Tag Archives: guerrilla marketing

Guerrilla Marketing Olympics 2012: Beats by Dre

When Marketing historians (is there such a thing?) talk about marketing Olympics 2012, they may talk about the P&G ‘Mom’ campaign, the Nike ‘Find your Greatness’ campaign or even Visa. But when the Marketing Economists (the guy with the calculator) talk about Olympics 2012, I’m sure they would talk about the guerrilla marketing by ‘Beats by Dre’.

Personally I love this brand. I hope to own a pair someday to listen to their quality and pull off the coolness factor that they bring along with them. Seriously, why is it that everyone who wears Beats headphones on subways and streets is the most hip person you can see? Is it the pride that comes with owning one of the most expensive headphones or is it the fact that they don’t care about it?

Beats by Dre

Beats by Dre

Anyway, the point was trying to make is that they have a high brand awareness factor. One look at the ‘b’ on the side is enough for people to know that somebody’s serious about their music.

How does one use this at the Olympics? Simple – Flaunt it.

Marketing isn’t all about how crafty the message is or how cleverly you send out the message, sometimes the simplest campaigns show brilliance.

Instead of spending millions of dollars on being the official partner and get a small 2×4 poster in the stadium, the marketing brains at beats (Or was it HTC’s idea?) decided to send gear to athletes directly. Its like giving out HD TV sets at comic con, you could see an entire army of athletes flaunting the ‘b’ and giving priceless exposure. Something you couldn’t buy.

That would’ve been great right there, but beats went a step ahead and customized the headphones for athletes to match their country colors making them proud to wear the headphones.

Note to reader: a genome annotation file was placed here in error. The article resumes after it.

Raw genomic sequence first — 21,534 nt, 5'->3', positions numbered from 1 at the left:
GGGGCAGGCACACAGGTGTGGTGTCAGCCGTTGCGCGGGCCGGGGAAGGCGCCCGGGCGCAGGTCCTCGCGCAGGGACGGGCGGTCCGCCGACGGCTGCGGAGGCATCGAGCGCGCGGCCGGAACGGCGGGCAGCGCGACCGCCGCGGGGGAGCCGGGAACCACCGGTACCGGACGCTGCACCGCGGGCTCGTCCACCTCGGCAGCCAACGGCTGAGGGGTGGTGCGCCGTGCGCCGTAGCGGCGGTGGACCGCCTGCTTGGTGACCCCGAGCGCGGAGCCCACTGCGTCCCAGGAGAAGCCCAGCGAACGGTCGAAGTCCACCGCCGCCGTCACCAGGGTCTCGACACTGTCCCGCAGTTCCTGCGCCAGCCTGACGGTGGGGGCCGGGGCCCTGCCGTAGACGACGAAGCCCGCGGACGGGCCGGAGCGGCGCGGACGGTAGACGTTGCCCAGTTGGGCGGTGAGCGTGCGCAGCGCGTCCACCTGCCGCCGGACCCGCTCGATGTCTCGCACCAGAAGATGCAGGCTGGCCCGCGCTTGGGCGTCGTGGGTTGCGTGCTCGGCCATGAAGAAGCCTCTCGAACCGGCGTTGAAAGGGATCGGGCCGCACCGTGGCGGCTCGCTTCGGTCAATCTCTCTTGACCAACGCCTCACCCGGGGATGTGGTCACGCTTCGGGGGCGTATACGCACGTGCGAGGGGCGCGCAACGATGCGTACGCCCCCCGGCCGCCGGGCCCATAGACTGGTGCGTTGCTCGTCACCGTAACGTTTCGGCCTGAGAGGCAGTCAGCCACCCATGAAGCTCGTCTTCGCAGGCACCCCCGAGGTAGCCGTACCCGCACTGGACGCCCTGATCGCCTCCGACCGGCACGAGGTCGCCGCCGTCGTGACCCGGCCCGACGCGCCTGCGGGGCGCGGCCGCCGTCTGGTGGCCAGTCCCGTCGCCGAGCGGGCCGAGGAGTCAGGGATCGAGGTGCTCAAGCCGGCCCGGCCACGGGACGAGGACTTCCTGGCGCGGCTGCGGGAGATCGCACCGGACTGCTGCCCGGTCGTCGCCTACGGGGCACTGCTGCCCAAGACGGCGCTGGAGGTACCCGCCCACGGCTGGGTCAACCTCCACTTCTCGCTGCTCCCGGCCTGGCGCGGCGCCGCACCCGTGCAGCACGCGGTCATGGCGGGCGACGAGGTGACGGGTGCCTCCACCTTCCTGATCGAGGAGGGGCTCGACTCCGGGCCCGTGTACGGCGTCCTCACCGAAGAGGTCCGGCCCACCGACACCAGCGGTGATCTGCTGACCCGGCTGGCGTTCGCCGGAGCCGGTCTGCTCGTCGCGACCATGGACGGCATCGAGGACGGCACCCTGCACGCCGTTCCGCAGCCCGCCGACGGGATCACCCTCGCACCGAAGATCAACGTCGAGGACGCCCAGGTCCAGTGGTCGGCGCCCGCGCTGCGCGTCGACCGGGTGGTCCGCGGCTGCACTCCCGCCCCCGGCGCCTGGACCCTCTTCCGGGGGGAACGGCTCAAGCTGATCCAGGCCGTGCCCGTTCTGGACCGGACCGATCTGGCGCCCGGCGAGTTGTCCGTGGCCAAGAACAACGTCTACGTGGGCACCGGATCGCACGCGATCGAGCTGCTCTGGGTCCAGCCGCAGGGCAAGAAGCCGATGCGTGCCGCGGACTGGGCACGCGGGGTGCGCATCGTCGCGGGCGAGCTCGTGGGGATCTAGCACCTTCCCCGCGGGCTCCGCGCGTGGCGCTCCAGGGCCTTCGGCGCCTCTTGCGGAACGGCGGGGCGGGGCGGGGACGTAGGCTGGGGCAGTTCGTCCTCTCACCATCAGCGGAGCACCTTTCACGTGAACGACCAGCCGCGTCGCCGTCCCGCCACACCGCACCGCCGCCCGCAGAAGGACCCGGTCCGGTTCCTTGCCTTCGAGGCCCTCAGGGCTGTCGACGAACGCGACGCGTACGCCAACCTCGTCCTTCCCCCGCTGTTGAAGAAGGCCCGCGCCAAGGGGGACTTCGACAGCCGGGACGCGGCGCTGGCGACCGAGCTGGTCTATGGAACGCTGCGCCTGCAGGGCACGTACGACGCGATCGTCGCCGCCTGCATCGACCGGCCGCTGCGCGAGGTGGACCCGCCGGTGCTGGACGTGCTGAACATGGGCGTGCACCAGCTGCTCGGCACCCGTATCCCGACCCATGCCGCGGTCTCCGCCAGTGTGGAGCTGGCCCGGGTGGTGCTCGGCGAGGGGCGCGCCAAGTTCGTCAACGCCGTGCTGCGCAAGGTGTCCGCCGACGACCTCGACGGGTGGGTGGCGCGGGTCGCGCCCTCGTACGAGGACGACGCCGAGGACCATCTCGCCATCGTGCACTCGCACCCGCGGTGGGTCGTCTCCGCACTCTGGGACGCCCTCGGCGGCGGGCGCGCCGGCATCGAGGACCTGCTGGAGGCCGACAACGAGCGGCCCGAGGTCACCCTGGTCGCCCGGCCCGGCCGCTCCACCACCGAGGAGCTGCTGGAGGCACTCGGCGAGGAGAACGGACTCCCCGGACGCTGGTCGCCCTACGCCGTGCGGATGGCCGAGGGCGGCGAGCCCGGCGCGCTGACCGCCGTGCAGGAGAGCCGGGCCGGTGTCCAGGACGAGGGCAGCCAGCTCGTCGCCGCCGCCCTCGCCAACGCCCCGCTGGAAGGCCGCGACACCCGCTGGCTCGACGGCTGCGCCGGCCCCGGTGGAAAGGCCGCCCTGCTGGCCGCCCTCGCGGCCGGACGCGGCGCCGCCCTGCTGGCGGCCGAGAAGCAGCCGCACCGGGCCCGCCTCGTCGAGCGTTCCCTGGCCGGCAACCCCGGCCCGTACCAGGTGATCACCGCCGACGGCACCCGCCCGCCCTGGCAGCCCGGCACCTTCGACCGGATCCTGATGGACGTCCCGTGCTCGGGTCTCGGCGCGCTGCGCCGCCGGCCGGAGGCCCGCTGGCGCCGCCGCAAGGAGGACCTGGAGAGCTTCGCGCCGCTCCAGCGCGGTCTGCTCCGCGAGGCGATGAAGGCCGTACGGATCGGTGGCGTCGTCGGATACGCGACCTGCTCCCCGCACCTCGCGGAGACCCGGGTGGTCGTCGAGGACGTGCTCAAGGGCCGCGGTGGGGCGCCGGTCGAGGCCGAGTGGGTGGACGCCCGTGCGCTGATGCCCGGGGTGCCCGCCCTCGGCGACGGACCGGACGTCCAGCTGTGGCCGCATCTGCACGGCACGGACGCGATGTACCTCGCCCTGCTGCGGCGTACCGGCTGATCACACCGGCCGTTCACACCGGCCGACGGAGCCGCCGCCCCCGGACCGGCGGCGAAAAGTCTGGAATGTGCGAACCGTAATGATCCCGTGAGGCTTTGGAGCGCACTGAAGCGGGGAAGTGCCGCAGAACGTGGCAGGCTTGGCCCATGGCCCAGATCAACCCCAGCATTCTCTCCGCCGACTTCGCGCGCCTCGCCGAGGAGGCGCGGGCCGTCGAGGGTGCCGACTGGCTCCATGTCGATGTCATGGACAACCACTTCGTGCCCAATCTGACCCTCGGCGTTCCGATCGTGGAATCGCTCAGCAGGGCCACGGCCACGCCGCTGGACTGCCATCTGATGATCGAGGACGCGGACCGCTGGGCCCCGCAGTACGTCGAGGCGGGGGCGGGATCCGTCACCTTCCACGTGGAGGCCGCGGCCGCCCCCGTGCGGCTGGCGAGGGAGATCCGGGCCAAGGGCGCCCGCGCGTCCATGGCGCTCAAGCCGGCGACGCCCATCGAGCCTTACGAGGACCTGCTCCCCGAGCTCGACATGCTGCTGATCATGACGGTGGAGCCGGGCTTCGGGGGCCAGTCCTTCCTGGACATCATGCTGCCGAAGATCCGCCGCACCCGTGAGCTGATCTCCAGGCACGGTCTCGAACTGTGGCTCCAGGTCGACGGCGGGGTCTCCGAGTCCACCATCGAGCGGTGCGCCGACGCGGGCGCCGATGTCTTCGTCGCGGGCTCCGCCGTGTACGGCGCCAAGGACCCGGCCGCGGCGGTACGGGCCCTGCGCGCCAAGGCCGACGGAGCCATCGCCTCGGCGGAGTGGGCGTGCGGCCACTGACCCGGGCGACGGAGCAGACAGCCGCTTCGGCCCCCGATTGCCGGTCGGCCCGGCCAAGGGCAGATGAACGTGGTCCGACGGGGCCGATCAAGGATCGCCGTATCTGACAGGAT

Why does the marketing economist care? Pocket-lint reported that the sales for beats headphones have increased by 116%. (source)
I cant remember the last time a guerrilla campaign brought on 116% increase of sales. That’s SOMETHING.

 

Customized Beats by Dre

Customized Beats by Dre

 

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Guerrilla Marketing Olympics 2012: Nike

Every brand manager dreams to have pulled off the best guerrilla marketing campaign of the season with finesse and profitability. Very few actually do.

Guerrilla Marketing Olympics 2012: Nike VOLT Shoe

Nike tried to pull off the best campaign using its ‘Volt-Shoe’ – the bright green abominations that made it look like every athlete dipped their feet in toxic waste to gain supernatural powers that enabled them to float, fly and therefore win. And it worked. Nike dominated the athletic footwear brands. In fact what Nike did to Adidas, who by the way paid $60 million to become an official sponsor; is illegal even in the most hardcore, enemy crushing video games of this generation. I wonder how much the Brand Directors at Nike are paid to do their job. Blogs around the globe claim Nike has pulled off brilliant ambush marketing in the Olympics (source) and I agree.

The simplicity of the campaign was in the color of its shoe. The Volt did everything it was supposed to do – garishly attract attention to the super feet, to show that no matter which country you’re from; there’s Nike, but more importantly it went on to show that Nike is good enough to be used by the world’s best athletes at the make-or-break moment of their lives.

Nike has always been a rebel when it came down to commitment with the Olympic sponsorship. Back in 1984, Nike ran ads of athletes with the “I Love LA” soundtrack totally crushing Converse in terms of awareness. (source link)

All said and done, I LOVE brands that defy any rule that stifles innovation in the name of Olympic Delivery Authority. Someone asked me what I think creates an environment conducive to innovation – I believe its when you have the urge to defy rules that you start innovating.

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